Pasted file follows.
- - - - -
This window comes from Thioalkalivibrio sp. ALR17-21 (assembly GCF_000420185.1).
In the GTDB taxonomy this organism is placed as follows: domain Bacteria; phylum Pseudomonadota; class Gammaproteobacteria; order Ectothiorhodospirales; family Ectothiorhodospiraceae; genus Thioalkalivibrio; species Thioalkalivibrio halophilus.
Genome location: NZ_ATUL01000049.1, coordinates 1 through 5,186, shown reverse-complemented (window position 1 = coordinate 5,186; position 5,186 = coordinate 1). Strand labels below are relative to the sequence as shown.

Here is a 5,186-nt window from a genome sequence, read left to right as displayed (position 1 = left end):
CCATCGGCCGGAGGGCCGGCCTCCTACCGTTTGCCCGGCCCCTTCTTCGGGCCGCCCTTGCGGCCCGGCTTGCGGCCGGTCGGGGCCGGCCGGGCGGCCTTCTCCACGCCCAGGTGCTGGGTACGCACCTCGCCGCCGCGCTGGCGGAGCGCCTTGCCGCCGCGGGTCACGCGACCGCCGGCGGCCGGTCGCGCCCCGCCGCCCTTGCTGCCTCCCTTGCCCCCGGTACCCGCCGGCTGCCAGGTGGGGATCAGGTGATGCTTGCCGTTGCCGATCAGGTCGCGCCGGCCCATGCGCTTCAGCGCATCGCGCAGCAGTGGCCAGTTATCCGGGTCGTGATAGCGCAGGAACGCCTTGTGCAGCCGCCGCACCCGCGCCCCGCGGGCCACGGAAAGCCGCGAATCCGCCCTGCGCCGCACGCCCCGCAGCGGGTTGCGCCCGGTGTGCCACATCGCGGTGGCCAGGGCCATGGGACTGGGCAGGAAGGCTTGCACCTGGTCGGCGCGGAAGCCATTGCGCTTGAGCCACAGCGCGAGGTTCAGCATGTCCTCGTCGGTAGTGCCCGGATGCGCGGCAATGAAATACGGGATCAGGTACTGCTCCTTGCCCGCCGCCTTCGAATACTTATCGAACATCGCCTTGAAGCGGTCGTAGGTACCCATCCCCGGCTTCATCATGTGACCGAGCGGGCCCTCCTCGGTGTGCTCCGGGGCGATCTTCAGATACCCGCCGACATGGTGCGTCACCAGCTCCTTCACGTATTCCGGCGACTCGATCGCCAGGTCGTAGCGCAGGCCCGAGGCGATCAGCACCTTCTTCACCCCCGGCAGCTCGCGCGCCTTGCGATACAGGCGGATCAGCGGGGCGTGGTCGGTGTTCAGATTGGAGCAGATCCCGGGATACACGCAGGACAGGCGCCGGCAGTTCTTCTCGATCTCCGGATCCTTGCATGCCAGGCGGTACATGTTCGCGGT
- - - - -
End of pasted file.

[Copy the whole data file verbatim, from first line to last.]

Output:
This window comes from Thioalkalivibrio sp. ALR17-21 (assembly GCF_000420185.1).
In the GTDB taxonomy this organism is placed as follows: domain Bacteria; phylum Pseudomonadota; class Gammaproteobacteria; order Ectothiorhodospirales; family Ectothiorhodospiraceae; genus Thioalkalivibrio; species Thioalkalivibrio halophilus.
Genome location: NZ_ATUL01000049.1, coordinates 1 through 5,186, shown reverse-complemented (window position 1 = coordinate 5,186; position 5,186 = coordinate 1). Strand labels below are relative to the sequence as shown.

Here is a 5,186-nt window from a genome sequence, read left to right as displayed (position 1 = left end):
CCATCGGCCGGAGGGCCGGCCTCCTACCGTTTGCCCGGCCCCTTCTTCGGGCCGCCCTTGCGGCCCGGCTTGCGGCCGGTCGGGGCCGGCCGGGCGGCCTTCTCCACGCCCAGGTGCTGGGTACGCACCTCGCCGCCGCGCTGGCGGAGCGCCTTGCCGCCGCGGGTCACGCGACCGCCGGCGGCCGGTCGCGCCCCGCCGCCCTTGCTGCCTCCCTTGCCCCCGGTACCCGCCGGCTGCCAGGTGGGGATCAGGTGATGCTTGCCGTTGCCGATCAGGTCGCGCCGGCCCATGCGCTTCAGCGCATCGCGCAGCAGTGGCCAGTTATCCGGGTCGTGATAGCGCAGGAACGCCTTGTGCAGCCGCCGCACCCGCGCCCCGCGGGCCACGGAAAGCCGCGAATCCGCCCTGCGCCGCACGCCCCGCAGCGGGTTGCGCCCGGTGTGCCACATCGCGGTGGCCAGGGCCATGGGACTGGGCAGGAAGGCTTGCACCTGGTCGGCGCGGAAGCCATTGCGCTTGAGCCACAGCGCGAGGTTCAGCATGTCCTCGTCGGTAGTGCCCGGATGCGCGGCAATGAAATACGGGATCAGGTACTGCTCCTTGCCCGCCGCCTTCGAATACTTATCGAACATCGCCTTGAAGCGGTCGTAGGTACCCATCCCCGGCTTCATCATGTGACCGAGCGGGCCCTCCTCGGTGTGCTCCGGGGCGATCTTCAGATACCCGCCGACATGGTGCGTCACCAGCTCCTTCACGTATTCCGGCGACTCGATCGCCAGGTCGTAGCGCAGGCCCGAGGCGATCAGCACCTTCTTCACCCCCGGCAGCTCGCGCGCCTTGCGATACAGGCGGATCAGCGGGGCGTGGTCGGTGTTCAGATTGGAGCAGATCCCGGGATACACGCAGGACAGGCGCCGGCAGTTCTTCTCGATCTCCGGATCCTTGCATGCCAGGCGGTACATGTTCGCGGT